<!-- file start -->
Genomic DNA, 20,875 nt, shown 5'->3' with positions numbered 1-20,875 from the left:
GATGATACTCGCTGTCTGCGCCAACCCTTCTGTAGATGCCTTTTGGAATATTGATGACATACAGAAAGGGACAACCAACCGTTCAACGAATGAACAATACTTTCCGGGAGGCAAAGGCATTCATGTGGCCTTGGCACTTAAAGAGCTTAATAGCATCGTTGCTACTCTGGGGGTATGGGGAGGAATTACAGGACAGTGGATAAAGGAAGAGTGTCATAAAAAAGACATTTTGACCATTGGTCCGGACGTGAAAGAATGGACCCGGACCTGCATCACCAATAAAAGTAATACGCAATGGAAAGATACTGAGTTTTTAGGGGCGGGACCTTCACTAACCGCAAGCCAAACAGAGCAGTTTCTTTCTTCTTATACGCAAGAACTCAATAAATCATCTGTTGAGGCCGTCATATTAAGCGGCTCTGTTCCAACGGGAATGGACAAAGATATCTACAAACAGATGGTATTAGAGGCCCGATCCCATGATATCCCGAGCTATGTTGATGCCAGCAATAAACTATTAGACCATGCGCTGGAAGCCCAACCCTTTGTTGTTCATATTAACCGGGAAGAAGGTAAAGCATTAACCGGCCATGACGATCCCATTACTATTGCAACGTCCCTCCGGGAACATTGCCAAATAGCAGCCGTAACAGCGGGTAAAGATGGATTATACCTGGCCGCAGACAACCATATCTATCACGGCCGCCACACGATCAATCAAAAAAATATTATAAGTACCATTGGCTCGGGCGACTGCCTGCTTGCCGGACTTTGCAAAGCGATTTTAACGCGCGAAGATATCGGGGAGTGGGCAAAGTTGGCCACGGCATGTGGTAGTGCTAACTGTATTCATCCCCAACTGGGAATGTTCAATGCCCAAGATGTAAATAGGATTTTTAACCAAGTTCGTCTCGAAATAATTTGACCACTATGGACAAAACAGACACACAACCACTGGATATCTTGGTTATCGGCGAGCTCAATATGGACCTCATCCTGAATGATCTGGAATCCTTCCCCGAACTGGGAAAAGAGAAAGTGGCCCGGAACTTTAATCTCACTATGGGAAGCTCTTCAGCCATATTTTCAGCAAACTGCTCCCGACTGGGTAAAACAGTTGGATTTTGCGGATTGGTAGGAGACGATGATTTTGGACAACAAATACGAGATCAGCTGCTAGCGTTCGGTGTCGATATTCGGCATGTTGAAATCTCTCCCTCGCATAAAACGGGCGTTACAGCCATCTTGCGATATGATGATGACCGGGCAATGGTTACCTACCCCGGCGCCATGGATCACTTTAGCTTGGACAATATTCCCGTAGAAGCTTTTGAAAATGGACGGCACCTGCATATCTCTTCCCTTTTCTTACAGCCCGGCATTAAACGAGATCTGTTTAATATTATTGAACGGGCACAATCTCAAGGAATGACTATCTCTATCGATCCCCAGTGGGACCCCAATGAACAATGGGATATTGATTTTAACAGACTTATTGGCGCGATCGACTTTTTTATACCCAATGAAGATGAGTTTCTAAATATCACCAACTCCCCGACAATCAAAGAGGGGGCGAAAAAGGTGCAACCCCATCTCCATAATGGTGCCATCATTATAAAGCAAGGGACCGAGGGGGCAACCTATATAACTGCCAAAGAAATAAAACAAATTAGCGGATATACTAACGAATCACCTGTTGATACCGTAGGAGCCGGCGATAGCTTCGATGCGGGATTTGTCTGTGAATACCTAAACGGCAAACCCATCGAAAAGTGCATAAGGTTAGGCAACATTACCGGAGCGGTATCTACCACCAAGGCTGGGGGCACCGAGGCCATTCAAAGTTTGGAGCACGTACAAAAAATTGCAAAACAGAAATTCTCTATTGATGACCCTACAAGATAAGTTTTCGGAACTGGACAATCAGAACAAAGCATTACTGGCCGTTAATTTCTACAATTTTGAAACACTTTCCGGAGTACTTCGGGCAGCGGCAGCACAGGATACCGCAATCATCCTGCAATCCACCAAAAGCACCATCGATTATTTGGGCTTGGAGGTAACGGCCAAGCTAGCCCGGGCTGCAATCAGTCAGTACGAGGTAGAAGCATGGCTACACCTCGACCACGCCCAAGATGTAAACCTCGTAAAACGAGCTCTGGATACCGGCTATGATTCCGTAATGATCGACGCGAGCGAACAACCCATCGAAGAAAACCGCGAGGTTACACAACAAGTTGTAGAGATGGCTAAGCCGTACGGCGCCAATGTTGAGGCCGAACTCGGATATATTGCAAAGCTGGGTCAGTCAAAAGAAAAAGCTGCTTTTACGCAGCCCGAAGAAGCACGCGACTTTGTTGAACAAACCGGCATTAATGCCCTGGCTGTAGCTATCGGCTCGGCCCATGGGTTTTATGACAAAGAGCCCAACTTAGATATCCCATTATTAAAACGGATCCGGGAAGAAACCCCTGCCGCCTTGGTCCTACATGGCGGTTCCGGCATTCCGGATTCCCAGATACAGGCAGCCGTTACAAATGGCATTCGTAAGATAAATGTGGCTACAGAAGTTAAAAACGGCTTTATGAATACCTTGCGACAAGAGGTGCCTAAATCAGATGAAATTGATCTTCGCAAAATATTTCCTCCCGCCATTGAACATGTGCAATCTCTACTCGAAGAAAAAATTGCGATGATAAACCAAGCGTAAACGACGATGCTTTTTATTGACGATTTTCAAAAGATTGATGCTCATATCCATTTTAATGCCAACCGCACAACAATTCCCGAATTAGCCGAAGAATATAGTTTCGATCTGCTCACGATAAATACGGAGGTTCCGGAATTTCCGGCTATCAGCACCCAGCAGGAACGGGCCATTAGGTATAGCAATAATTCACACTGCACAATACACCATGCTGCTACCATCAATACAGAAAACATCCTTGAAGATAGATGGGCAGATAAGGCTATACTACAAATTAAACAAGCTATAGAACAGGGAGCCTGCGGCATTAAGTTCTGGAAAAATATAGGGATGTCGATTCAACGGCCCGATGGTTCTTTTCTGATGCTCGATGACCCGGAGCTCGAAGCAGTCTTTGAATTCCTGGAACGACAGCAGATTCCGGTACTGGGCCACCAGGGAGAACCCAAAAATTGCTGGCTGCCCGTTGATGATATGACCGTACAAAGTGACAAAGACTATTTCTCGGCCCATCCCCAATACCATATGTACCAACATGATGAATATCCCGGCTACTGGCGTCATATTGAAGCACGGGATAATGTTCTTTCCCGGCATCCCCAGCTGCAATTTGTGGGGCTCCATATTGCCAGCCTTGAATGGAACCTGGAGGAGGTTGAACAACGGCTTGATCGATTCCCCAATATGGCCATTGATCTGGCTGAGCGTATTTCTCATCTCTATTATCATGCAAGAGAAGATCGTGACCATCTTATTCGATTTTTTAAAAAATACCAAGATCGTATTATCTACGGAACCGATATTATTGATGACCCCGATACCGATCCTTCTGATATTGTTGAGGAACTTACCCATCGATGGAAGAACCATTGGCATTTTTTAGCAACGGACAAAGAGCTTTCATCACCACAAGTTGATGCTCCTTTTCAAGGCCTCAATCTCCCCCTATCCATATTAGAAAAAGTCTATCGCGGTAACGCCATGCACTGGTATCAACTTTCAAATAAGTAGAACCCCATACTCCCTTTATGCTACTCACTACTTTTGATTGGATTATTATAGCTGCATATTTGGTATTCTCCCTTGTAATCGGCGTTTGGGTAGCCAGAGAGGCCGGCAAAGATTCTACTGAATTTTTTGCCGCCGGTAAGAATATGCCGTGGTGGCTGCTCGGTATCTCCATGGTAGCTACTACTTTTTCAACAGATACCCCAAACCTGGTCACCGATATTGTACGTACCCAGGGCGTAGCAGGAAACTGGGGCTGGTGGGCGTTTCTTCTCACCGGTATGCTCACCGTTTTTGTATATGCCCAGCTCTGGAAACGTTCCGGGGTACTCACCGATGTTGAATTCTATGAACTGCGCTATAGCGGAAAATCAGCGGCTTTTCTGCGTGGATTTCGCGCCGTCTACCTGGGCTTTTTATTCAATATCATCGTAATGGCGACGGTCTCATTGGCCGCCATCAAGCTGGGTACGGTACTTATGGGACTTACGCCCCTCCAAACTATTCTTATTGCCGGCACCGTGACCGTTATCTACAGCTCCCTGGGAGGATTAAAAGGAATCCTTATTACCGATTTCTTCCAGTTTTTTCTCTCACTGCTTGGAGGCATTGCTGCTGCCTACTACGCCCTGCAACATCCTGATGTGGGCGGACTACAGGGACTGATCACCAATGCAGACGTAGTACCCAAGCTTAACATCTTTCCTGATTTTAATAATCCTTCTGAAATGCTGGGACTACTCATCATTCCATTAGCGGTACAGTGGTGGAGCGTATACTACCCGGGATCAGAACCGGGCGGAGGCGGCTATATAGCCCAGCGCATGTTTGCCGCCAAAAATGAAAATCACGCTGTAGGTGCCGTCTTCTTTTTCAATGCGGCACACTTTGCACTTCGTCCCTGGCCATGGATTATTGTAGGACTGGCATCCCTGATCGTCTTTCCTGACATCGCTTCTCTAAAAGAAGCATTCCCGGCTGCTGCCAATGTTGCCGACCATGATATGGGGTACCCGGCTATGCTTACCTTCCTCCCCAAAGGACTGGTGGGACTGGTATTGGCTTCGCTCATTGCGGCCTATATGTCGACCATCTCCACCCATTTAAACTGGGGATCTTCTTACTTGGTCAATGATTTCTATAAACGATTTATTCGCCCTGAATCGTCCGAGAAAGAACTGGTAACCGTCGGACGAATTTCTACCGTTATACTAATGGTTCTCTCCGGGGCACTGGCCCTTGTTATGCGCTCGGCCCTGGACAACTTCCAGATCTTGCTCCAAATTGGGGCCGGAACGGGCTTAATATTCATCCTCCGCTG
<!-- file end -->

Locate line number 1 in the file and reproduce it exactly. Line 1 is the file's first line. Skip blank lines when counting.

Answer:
Genomic DNA, 20,875 nt, shown 5'->3' with positions numbered 1-20,875 from the left: